On the morning of May 28, 1890, Vincent Van Gogh began work on the first of 100 works of art, all of which he would complete in the next 60 days. His output included “Wheat Field with Crows”, “Portrait of Doctor Gachet”, and 68 other oils. Immediately after completing this work, he walked into a field and shot himself in the chest. Two days later, he died.
What are we to make of this? Was Van Gogh murdered by his art? Did he, in those final days, see something so terrible that it compelled him to empty himself of the art inside him, and then to kill himself? Was the contrast between the gorgeous vivid colors illuminating his imagination and the spiritual and financial poverty of his own life too much for him to bear? Or did this amazingly prolific artist (he produced more than 2,000 works, including about 900 paintings, during his 10 years of professional life) finally reach the end his artistic road, and, understanding himself to be empty, decide to get rid of the shell as well?
Playwright Nimoy appoints the person perhaps least qualified to answer these questions, Vincent’s loving but hopelessly bourgeois younger brother Theo (B. Stanley), to put the great artist’s life in context. The conceit of this one-act, one-man play is that Theo, having failed to address Vincent’s friends at his funeral, has now gathered them – us – and wishes to clear the record. He immediately reveals himself to be a deficient narrator – a subtle tactic on Nimoy’s part, and effective, in that it provokes us to think for ourselves. Theo’s solipsistic thesis is that Vincent sought out grief and pain, and devoted himself to his own misery. As evidence Theo cites Vincent’s life, which was full of grief, pain and misery.
It was Vincent’s desire for self-mutilation, Theo posits, and not the plain language of the Gospels which led him to do missionary work among the miners of Belgium, and to share their meager rations, their straw mats, and their other sooty-faced privations. Vincent’s subsequent unrequited love for his widowed cousin Kee was similarly motivated (he loved her grief, Theo explains), as was his highly requited love for Clasina Maria Hoornik, a retired middle-aged prostitute. That Vincent may have loved these women for the same dark and luminous reasons we all love our partners appears to have never occurred to Theo. When Vincent later left Clasina, Theo asserts, it was because Vincent suspected her of returning to prostitution. What Theo doesn’t say is that if she made such a decision, it was doubtlessly in response to Theo’s decision to cut off Vincent’s allowance while he stayed with Clasina.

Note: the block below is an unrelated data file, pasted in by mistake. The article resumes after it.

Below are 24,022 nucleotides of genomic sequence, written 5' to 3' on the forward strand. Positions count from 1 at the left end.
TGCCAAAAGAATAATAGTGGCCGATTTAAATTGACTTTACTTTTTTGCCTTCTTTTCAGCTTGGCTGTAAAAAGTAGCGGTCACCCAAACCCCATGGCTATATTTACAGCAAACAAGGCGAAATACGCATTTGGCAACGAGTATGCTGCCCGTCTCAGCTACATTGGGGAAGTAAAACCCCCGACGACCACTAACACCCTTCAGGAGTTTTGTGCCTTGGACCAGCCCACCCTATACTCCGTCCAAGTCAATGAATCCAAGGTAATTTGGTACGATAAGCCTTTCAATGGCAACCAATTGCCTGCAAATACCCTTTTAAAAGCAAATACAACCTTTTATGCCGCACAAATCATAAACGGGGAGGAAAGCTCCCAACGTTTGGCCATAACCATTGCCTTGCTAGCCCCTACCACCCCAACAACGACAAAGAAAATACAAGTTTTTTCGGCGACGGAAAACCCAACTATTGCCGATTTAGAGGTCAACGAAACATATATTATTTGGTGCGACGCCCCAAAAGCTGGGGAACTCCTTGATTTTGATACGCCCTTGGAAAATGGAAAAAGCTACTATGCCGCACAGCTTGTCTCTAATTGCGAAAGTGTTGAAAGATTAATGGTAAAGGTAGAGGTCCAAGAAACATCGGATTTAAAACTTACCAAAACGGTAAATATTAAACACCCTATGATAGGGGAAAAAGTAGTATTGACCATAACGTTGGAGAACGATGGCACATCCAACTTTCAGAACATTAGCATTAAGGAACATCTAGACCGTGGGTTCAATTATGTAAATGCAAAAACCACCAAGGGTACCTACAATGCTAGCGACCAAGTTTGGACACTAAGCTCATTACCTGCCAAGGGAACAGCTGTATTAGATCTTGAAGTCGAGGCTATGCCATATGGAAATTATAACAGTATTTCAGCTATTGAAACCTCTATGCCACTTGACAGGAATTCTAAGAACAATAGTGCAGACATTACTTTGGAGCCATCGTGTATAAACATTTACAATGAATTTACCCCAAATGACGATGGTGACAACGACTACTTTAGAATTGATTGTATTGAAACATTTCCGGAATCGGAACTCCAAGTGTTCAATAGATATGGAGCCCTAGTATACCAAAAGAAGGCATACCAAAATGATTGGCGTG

Nimoy’s text raises, but does not fully explore, two provocative ideas, which makes it more of a sketch than a full-blown oil. The first is that an artist who is dependent on a single patron is at the mercy of that patron, not only in his art but even in his personal life. It is a point which artists hoping for a large government subsidy would do well to consider.
The second idea – also suggested by the iconic role the playwright assumed on television – is expressed in the refrain Vincent Van Gogh repeated frequently during his missionary years: “I am a stranger to this world.” Imagine that our home is not here but some place trillions of miles from here; that we come here on a mission to make this place anew, and ourselves as well; that at some point between conception and birth we put on an environmental suit to enable us to operate in this painful and dangerous place; and upon completion of our mission we drop our environmental suits and return home. This is science fiction, of course, but it is also Van Gogh’s Christian religion, in its most sentimental form. When he painted “Starry Night” with its haloed, too-large moon, its cobalt sky, its mysterious spirals and its ocean of giant stars, was he painting from his vision of the floor of Heaven, to which he longed to return?
This production features a gorgeous array of some of the artist’s most beautiful work displayed against the back wall. It is the play’s best moment, and is almost in and of itself worth the (very reasonable) price of admission.
As Theo Van Gogh, Mr. Stanley has a good voice, which he parks in the “bellow” mode, overwhelming the DC Arts Center’s tiny space. Mr. Stanley has obvious actorly gifts – he manages to give a pretty nuanced portrait of a caregiver who is out of his depths, and his work at the play’s end is genuinely moving – but there are other portions of his performance that show lack of imagination and, perhaps, lack of discipline as well. When he misspeaks a line – it happened two or three times in the show I watched – his whole body stops, making you wonder where the reset button is. Worse, when Theo wishes to disparage something Vincent said, Mr. Stanley has him quote Vincent using a whiny, braying voice, extending his vowels to the breaking point. It is amusing the first time, annoying the second, and nearly intolerable the fifth or sixth time. Later, when Theo wishes to disparage something Paul Gauguin said, Mr. Stanley uses the same voice. Enough!
The cause for this production’s problem is easy enough to detect from the program: the name of the director is the same as the name of the play’s only actor. Flat art of the kind Van Gogh made is inherently a solitary enterprise, but theater is nothing if it is not collaborative. Indeed, the most important single phrase in a theatrical rehearsal is “why don’t we try it this way?” Good theater is an intricate waltz, executed flawlessly, but in this production Mr. Stanley is dancing with himself.
By Leonard Nimoy
Directed by B. Stanley
Produced by Theatre du Jour
Reviewed by Tim Treanor
Running Time: 1:10 with no intermission
When: Thurs through Sun at 7.30 p.m. until March 28.
Where: DC Arts Center . 2438 18th Street NW, Washington, DC
Tickets: $20 ($15 for DCAC members). Call 202.462.7833.